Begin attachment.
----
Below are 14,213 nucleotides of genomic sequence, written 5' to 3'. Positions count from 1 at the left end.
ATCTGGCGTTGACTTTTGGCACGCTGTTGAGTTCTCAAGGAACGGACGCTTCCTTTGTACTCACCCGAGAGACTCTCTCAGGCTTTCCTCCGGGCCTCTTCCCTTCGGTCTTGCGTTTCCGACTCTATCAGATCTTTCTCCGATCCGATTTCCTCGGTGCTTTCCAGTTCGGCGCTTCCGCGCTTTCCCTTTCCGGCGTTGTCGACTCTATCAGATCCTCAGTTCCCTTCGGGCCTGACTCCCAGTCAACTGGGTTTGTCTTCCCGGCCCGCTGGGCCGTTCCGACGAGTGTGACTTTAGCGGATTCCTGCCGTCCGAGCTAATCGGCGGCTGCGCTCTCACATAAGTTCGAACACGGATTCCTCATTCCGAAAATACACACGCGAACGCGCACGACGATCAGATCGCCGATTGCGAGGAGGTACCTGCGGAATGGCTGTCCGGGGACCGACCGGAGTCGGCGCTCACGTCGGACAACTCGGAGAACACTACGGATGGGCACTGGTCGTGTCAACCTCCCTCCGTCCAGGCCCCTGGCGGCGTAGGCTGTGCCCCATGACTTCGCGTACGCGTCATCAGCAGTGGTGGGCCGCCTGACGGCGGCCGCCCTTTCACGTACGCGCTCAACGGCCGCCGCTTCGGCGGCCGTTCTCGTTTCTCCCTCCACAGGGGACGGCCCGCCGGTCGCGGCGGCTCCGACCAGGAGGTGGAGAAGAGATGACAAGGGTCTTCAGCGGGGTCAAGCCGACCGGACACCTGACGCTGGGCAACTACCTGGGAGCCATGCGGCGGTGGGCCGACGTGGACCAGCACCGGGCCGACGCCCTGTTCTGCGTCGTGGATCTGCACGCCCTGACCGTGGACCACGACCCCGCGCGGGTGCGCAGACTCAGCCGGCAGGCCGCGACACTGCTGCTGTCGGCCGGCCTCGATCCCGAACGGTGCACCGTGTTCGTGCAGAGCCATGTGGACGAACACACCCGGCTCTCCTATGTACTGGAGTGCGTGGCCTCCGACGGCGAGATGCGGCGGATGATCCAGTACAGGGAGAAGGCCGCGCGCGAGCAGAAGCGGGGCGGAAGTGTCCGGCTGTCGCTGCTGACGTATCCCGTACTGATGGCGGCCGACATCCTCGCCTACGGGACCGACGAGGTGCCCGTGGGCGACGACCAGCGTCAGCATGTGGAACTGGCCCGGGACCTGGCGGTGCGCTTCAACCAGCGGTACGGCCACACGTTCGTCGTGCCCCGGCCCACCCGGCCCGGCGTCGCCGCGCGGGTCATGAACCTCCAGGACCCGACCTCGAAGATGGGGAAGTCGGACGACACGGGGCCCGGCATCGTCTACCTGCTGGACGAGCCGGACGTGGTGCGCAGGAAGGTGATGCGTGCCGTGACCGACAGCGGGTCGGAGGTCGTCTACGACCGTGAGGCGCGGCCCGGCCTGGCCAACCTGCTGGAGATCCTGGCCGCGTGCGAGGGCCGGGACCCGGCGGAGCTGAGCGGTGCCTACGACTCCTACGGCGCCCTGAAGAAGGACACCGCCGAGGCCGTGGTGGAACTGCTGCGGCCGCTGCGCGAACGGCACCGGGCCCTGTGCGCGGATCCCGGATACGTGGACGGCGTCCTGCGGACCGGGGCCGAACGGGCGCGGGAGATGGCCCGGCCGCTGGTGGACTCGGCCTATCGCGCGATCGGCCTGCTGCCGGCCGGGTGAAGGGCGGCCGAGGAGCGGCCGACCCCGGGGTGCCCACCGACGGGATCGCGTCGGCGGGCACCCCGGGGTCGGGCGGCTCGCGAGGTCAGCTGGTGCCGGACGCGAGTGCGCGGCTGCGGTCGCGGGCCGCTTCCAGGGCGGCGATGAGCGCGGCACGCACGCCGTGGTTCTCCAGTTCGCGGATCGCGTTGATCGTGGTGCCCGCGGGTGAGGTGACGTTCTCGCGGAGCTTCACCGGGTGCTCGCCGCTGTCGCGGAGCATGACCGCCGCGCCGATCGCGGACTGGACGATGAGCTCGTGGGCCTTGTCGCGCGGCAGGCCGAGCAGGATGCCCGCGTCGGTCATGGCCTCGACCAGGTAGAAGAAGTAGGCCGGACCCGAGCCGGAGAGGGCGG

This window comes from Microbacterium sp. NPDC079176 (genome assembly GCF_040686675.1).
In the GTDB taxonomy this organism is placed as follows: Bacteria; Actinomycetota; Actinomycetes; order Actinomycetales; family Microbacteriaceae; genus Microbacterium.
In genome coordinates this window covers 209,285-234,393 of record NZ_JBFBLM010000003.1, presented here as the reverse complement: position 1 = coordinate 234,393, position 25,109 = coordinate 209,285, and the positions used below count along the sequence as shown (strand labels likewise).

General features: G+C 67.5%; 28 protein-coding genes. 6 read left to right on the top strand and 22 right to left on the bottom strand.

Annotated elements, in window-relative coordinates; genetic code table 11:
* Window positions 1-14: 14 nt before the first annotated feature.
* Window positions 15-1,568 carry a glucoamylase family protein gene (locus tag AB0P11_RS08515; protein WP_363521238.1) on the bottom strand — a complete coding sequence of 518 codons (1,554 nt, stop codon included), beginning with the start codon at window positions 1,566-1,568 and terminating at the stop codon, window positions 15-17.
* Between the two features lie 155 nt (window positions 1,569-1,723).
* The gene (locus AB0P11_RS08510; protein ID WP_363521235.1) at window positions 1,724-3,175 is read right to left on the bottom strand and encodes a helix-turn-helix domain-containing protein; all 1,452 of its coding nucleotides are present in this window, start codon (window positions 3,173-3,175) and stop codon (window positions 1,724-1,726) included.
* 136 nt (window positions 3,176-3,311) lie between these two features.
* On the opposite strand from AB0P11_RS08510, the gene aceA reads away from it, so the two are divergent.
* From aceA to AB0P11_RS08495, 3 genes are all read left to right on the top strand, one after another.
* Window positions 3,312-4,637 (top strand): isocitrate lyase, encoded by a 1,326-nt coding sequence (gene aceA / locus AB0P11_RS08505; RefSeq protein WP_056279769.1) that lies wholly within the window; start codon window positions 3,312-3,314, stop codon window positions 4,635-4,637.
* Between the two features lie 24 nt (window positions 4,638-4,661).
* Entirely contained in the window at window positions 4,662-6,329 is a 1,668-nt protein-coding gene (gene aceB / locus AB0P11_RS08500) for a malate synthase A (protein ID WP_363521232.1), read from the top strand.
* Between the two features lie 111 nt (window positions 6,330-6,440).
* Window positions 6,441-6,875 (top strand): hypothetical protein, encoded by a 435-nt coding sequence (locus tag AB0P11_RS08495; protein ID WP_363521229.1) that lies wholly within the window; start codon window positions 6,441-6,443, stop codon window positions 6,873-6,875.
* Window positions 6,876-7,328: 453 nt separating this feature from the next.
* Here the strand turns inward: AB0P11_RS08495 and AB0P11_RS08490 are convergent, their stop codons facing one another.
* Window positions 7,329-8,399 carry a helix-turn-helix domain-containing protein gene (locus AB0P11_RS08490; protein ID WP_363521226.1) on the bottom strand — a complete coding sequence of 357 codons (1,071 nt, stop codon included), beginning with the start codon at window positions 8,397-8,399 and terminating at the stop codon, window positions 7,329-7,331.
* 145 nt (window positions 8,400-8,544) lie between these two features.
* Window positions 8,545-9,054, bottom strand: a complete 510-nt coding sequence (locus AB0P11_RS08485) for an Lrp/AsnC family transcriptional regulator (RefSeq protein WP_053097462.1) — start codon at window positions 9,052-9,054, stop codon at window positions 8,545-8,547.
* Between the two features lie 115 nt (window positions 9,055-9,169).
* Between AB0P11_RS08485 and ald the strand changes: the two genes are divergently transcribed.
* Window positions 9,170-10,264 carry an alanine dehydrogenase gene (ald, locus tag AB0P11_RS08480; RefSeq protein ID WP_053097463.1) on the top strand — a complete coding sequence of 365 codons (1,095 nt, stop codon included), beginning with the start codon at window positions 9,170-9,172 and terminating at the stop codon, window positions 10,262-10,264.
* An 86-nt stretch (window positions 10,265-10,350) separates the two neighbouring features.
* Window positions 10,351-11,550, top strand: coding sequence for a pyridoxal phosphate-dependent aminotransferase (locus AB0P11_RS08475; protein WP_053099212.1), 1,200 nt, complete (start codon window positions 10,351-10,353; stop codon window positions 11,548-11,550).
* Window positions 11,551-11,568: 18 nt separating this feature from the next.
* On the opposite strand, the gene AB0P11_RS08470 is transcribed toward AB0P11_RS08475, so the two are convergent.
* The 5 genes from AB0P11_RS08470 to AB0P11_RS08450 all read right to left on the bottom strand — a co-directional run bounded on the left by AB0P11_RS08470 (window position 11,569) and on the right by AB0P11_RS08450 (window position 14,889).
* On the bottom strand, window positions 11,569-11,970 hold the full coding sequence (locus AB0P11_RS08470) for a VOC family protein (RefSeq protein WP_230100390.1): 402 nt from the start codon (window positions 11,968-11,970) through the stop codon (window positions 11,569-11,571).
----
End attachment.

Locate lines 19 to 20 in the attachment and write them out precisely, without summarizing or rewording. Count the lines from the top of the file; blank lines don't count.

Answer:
* Window positions 6,441-6,875 (top strand): hypothetical protein, encoded by a 435-nt coding sequence (locus tag AB0P11_RS08495; protein ID WP_363521229.1) that lies wholly within the window; start codon window positions 6,441-6,443, stop codon window positions 6,873-6,875.
* Window positions 6,876-7,328: 453 nt separating this feature from the next.